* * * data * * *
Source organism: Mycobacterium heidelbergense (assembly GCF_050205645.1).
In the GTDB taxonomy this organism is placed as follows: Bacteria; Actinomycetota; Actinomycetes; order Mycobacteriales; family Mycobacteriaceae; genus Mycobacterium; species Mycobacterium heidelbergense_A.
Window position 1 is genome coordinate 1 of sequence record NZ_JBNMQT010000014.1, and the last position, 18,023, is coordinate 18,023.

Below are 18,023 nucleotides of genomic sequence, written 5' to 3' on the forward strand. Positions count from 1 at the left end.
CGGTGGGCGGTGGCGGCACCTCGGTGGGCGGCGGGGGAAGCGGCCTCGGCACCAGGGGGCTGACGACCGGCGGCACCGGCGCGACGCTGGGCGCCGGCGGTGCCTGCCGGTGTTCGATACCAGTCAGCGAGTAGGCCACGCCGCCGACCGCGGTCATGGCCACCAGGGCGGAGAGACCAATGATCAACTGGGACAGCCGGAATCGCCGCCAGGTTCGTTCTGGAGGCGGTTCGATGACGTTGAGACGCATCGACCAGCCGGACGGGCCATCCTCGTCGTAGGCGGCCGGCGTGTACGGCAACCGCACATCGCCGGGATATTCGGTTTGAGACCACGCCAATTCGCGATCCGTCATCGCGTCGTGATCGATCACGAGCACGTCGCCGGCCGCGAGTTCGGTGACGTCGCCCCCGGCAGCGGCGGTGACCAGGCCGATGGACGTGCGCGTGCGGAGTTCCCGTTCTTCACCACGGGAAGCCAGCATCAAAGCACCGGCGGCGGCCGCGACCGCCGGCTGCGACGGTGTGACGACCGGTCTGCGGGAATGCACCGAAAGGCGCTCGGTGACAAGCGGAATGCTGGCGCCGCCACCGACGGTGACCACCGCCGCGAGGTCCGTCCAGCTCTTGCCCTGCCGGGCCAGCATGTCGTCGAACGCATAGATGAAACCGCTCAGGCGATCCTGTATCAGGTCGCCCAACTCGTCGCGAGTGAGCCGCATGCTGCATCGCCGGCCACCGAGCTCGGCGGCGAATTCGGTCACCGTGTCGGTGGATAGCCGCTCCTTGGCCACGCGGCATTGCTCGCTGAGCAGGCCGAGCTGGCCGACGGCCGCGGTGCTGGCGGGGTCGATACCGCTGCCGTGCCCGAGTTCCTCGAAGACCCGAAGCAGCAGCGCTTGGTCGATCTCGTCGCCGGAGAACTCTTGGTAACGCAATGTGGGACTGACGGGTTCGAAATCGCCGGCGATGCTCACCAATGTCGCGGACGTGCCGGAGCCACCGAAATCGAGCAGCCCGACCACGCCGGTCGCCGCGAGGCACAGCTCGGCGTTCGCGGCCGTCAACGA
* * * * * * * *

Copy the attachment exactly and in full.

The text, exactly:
Source organism: Mycobacterium heidelbergense (assembly GCF_050205645.1).
In the GTDB taxonomy this organism is placed as follows: Bacteria; Actinomycetota; Actinomycetes; order Mycobacteriales; family Mycobacteriaceae; genus Mycobacterium; species Mycobacterium heidelbergense_A.
Window position 1 is genome coordinate 1 of sequence record NZ_JBNMQT010000014.1, and the last position, 18,023, is coordinate 18,023.

Below are 18,023 nucleotides of genomic sequence, written 5' to 3' on the forward strand. Positions count from 1 at the left end.
CGGTGGGCGGTGGCGGCACCTCGGTGGGCGGCGGGGGAAGCGGCCTCGGCACCAGGGGGCTGACGACCGGCGGCACCGGCGCGACGCTGGGCGCCGGCGGTGCCTGCCGGTGTTCGATACCAGTCAGCGAGTAGGCCACGCCGCCGACCGCGGTCATGGCCACCAGGGCGGAGAGACCAATGATCAACTGGGACAGCCGGAATCGCCGCCAGGTTCGTTCTGGAGGCGGTTCGATGACGTTGAGACGCATCGACCAGCCGGACGGGCCATCCTCGTCGTAGGCGGCCGGCGTGTACGGCAACCGCACATCGCCGGGATATTCGGTTTGAGACCACGCCAATTCGCGATCCGTCATCGCGTCGTGATCGATCACGAGCACGTCGCCGGCCGCGAGTTCGGTGACGTCGCCCCCGGCAGCGGCGGTGACCAGGCCGATGGACGTGCGCGTGCGGAGTTCCCGTTCTTCACCACGGGAAGCCAGCATCAAAGCACCGGCGGCGGCCGCGACCGCCGGCTGCGACGGTGTGACGACCGGTCTGCGGGAATGCACCGAAAGGCGCTCGGTGACAAGCGGAATGCTGGCGCCGCCACCGACGGTGACCACCGCCGCGAGGTCCGTCCAGCTCTTGCCCTGCCGGGCCAGCATGTCGTCGAACGCATAGATGAAACCGCTCAGGCGATCCTGTATCAGGTCGCCCAACTCGTCGCGAGTGAGCCGCATGCTGCATCGCCGGCCACCGAGCTCGGCGGCGAATTCGGTCACCGTGTCGGTGGATAGCCGCTCCTTGGCCACGCGGCATTGCTCGCTGAGCAGGCCGAGCTGGCCGACGGCCGCGGTGCTGGCGGGGTCGATACCGCTGCCGTGCCCGAGTTCCTCGAAGACCCGAAGCAGCAGCGCTTGGTCGATCTCGTCGCCGGAGAACTCTTGGTAACGCAATGTGGGACTGACGGGTTCGAAATCGCCGGCGATGCTCACCAATGTCGCGGACGTGCCGGAGCCACCGAAATCGAGCAGCCCGACCACGCCGGTCGCCGCGAGGCACAGCTCGGCGTTCGCGGCCGTCAACGA